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So far, Bucs playing stout defense versus coronavirus spread

While some NFL rosters have been ravaged amid the pandemic, the Bucs have gone mostly unscathed.
Head coach Bruce Arians wears a face shield as he watches warmups before the Bucs' loss to the Los Angeles Rams last month at Raymond James Stadium.
Head coach Bruce Arians wears a face shield as he watches warmups before the Bucs' loss to the Los Angeles Rams last month at Raymond James Stadium. [ DIRK SHADD | Times ]
Published Dec. 9, 2020|Updated Dec. 9, 2020

TAMPA — Before letting his team adjourn for the recent bye week, Bruce Arians delivered a stern audible, similar to one that has ricocheted off locker rooms from Phoenix to Philly.

Don’t let the coronavirus derail our season.

“We can’t finish our season with eight, nine or 10 guys staying home,” Arians told reporters moments after his team’s 27-24 loss to the Chiefs on Nov. 29. “Every game is a big game.”

Not that the message was novel. Arians has sermonized about the need for caution since training camp commenced, an admonition that flies in the face of his on-field philosophy: In terms of the novel coronavirus, if you risk it, forget the biscuit.

To this point, it has resonated. If mitigation were a playoff seed, the Bucs (7-5) just might have a first-round bye.

“I’m knocking on — it’s not really wood, I think it’s plastic — but we’ve still got a couple of days to go to make sure over the weekend,” Arians said Tuesday.

“But so far, so good. I think our guys have done a great job all season of following the protocols.”

Related: Former Bucs, Alabama coach Ray Perkins has died

In a state that has reported the nation’s third-highest number of cases (nearing 1.1 million) during the pandemic, the Bucs have had only nine players placed on the NFL’s reserve/COVID-19 list since training camp commenced. Of those nine, however, only two were active-roster players placed on the list during the season.

Only one of them, receiver/kick returner Jaydon Mickens, actually missed a game. Those on the list may not necessarily have been diagnosed with COVID-19, but may have been in close contact with a peer who was.

By comparison, the Panthers — also coming off a bye week — put eight players on the list on Monday alone.

And while positive coronavirus tests and ensuing contact tracing have required some contests to be shifted to Tuesday or Wednesday, and even forced the Broncos to use a practice-squad receiver at quarterback for a game (a 31-3 loss to the Saints), the Bucs haven’t even had a postponement — so far.

“Coach Arians made it a point to be smart, make the right decisions,” defensive end Ndamukong Suh said.

“We’re all adults. Make sure you’re on time for your testing, and don’t let ... the disease be an additional problem for us in this season. We deal with enough adversity, don’t allow this one that we actually can control for the most part (become a problem) by doing the right things.”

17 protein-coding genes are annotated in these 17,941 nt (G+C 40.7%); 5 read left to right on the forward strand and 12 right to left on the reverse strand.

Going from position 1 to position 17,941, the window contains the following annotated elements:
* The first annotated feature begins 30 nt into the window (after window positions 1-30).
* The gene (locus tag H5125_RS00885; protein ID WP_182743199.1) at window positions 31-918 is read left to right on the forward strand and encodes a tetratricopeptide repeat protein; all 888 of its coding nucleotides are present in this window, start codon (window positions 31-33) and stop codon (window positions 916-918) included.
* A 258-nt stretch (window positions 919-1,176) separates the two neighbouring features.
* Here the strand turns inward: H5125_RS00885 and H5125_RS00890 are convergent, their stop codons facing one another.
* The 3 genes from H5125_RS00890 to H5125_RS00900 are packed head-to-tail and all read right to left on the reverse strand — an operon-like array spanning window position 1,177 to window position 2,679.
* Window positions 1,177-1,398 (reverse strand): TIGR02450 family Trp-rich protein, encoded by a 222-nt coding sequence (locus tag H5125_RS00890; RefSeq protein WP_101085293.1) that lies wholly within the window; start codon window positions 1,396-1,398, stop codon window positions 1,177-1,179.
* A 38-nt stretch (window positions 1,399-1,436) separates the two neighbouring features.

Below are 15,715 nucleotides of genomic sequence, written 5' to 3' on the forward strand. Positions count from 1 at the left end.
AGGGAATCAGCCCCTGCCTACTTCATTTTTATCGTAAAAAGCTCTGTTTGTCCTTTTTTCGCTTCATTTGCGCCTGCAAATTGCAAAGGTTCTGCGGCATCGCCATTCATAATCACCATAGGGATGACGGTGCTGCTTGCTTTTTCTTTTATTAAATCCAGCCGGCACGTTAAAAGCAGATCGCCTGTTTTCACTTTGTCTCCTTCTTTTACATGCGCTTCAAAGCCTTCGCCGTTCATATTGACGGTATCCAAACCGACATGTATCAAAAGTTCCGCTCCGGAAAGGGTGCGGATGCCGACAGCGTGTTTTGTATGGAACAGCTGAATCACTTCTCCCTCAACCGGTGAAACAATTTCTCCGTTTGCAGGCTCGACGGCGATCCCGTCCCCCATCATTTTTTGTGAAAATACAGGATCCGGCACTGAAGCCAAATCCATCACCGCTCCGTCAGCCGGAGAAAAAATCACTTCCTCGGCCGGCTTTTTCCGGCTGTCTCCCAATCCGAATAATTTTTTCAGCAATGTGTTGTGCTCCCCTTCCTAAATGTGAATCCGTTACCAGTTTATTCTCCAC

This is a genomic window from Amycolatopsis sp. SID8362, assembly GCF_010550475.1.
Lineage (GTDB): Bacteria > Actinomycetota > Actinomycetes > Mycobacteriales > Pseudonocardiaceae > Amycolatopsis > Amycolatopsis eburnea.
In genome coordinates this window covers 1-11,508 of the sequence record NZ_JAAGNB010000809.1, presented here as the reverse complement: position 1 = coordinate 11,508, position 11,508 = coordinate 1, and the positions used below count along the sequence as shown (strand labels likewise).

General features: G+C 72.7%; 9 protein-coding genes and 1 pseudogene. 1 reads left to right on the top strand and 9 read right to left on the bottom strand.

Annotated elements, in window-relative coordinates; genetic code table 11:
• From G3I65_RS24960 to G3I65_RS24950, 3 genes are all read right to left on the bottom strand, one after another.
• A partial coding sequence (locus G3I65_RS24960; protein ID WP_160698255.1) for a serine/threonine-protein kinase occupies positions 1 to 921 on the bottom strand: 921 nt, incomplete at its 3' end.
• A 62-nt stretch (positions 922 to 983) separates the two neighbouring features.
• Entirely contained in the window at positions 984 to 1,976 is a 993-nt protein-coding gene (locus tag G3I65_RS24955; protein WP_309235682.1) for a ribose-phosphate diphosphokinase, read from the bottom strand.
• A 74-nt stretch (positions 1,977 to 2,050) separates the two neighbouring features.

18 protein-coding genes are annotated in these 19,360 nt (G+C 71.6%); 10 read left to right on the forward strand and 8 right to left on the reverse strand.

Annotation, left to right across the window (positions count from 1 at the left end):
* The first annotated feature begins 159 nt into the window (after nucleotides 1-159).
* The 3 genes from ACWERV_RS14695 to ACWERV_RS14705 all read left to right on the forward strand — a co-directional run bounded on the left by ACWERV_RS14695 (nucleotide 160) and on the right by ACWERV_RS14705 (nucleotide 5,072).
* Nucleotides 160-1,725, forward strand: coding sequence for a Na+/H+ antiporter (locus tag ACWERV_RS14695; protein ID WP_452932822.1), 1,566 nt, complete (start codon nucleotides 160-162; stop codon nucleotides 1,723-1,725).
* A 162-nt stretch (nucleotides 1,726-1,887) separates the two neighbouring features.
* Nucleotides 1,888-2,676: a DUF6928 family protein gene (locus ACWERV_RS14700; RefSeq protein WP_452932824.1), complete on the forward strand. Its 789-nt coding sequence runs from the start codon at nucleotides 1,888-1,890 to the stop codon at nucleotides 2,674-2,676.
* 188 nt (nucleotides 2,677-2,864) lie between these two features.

At a time when millions have been financially crippled by the pandemic’s swath, few are likely to sympathize with the comparatively modest concessions made by the NFL’s handsomely paid work force. That said, the ability to continue providing the nation’s most popular sport to a viewership in dire need of a diversion and emotional outlet has required considerable discipline.

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Related: Bruce Arians looking for more balance, bigger role for Bucs' Ronald Jones

Players, coaches and staffers of every NFL team are tested daily. An agreement reached between the league and NFL Players Association in early October required all team personnel to remain in their home cities during the bye week.

Daily testing even continued during the bye week.

“In previous years, I would say for a lot of players and definitely myself, you fly out, you go see your family, you go on a little vacation, you do what you’ve got to do,” tight end Rob Gronkowski said.

“But we knew what the case was going into the bye week. We know what this season brings due to COVID, so it was no big deal. We had to stay here, we had to get tested every (day). It was just nice to get away from football.”

Getting away from reality remains a different story. On Wednesday, Florida added 9,592 more coronavirus cases. In an NFL season that has brought new, sobering meaning to survival of the fittest, vigilance will be as vital as a stout third-down defense in the regular season’s final stretch.

“It’s definitely been different, not only as a player but as a person,” tailback Ronald Jones said.

“I still can’t go outside, do the normal things you do. So a lot of choices, a lot of Uber Eats, things like that. It’s definitely been a different year.”


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